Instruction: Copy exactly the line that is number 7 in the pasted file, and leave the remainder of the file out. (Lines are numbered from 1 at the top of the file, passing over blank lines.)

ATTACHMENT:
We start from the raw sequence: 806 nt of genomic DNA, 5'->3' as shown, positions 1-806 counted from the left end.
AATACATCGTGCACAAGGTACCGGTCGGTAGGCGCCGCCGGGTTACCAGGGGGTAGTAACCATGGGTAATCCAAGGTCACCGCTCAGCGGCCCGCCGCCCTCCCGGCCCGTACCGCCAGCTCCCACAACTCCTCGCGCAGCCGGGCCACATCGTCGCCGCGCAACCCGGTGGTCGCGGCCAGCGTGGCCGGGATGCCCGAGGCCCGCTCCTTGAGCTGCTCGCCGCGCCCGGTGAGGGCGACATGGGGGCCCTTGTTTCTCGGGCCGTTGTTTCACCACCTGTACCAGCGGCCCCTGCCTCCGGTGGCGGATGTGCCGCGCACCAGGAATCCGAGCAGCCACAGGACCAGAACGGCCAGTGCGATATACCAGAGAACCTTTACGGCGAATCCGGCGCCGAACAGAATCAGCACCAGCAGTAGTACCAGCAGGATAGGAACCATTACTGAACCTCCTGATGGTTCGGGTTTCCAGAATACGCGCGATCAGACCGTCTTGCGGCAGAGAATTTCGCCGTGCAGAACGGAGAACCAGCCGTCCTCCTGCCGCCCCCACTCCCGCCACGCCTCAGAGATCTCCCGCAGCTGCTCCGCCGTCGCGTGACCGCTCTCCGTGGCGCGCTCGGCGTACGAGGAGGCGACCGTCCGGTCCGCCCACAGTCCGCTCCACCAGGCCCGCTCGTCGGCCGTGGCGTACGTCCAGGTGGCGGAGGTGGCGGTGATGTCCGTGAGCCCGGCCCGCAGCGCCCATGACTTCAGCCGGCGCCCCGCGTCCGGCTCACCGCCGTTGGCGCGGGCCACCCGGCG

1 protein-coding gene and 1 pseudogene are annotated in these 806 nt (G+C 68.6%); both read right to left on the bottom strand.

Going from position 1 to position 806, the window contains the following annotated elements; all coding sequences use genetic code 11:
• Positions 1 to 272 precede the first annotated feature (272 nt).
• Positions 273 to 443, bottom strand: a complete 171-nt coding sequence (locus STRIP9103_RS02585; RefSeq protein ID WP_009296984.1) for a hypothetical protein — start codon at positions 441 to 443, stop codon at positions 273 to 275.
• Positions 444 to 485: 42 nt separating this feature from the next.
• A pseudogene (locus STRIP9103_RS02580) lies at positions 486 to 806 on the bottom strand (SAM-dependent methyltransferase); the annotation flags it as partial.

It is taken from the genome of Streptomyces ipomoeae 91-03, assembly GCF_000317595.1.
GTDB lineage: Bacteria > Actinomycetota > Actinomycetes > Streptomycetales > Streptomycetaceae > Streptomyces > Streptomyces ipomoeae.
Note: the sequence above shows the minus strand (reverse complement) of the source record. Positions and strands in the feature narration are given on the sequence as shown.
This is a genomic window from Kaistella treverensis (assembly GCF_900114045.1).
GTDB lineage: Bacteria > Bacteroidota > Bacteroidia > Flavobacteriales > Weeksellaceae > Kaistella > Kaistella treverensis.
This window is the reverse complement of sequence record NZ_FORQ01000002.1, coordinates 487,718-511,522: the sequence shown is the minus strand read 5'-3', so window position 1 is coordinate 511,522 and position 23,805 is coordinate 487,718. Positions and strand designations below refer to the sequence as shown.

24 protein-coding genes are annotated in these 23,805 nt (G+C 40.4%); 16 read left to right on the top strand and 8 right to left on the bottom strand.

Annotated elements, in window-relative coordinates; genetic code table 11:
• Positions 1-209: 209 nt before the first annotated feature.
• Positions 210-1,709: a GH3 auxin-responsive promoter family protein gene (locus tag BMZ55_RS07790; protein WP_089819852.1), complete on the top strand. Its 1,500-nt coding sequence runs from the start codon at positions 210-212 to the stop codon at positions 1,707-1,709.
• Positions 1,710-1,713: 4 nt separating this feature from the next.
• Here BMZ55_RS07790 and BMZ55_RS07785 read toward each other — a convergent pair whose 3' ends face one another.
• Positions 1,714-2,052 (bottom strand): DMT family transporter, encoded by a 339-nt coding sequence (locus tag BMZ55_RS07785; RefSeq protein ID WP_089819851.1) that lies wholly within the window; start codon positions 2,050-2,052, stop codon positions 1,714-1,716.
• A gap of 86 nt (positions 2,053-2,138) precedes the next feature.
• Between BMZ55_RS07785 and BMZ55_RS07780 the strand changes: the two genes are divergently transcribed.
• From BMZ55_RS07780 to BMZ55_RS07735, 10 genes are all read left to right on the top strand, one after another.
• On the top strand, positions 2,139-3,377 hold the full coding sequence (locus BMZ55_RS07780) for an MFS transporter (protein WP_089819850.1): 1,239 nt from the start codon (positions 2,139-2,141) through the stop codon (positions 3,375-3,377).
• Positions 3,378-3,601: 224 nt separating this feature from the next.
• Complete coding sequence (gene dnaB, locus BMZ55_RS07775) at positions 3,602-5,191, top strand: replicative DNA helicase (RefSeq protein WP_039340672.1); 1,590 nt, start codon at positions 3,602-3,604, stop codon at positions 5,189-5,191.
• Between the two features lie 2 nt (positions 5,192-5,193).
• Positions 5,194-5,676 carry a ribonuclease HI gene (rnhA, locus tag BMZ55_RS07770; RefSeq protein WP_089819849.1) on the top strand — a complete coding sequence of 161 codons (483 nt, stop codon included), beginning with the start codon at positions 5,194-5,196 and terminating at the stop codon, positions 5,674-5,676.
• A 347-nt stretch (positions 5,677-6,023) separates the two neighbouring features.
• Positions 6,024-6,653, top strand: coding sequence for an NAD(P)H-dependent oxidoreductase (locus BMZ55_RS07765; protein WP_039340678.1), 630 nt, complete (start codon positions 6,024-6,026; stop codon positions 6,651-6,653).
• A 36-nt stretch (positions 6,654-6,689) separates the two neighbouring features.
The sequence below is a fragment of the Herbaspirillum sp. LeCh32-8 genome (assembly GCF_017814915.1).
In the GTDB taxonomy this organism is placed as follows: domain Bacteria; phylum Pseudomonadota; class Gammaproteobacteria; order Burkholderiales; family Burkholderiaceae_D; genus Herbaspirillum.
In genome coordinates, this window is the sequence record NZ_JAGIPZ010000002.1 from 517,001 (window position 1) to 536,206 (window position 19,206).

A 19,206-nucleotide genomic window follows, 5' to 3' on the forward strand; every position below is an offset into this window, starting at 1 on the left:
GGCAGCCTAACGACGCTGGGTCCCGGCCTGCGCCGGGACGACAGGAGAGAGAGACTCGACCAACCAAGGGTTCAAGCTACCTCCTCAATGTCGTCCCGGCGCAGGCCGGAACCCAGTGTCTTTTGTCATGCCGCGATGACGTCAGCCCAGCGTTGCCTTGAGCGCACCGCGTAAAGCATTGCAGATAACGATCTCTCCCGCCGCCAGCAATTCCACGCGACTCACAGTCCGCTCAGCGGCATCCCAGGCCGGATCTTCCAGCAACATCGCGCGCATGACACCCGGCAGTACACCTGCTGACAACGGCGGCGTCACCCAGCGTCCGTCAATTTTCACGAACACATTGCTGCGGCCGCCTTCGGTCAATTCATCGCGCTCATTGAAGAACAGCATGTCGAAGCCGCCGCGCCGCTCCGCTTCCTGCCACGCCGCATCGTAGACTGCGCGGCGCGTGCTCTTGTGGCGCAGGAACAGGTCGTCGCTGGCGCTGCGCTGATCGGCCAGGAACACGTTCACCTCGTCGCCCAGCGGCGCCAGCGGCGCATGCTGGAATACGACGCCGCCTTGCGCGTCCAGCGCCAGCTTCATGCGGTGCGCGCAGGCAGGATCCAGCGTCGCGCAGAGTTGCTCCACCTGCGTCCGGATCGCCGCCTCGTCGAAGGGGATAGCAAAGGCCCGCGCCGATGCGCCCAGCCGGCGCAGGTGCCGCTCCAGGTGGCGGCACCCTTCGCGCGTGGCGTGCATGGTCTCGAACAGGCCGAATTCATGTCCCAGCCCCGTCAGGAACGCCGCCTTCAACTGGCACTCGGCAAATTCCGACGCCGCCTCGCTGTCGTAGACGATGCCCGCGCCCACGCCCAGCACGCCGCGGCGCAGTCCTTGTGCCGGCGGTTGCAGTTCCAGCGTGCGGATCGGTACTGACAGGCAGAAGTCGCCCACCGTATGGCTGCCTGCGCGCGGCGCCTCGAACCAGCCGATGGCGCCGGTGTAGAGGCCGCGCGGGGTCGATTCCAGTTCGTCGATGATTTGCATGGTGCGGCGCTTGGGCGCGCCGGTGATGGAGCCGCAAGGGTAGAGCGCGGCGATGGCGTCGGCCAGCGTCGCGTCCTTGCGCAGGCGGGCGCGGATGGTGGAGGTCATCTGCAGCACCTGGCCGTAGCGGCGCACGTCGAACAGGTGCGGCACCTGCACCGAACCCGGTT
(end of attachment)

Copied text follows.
• Positions 444 to 485: 42 nt separating this feature from the next.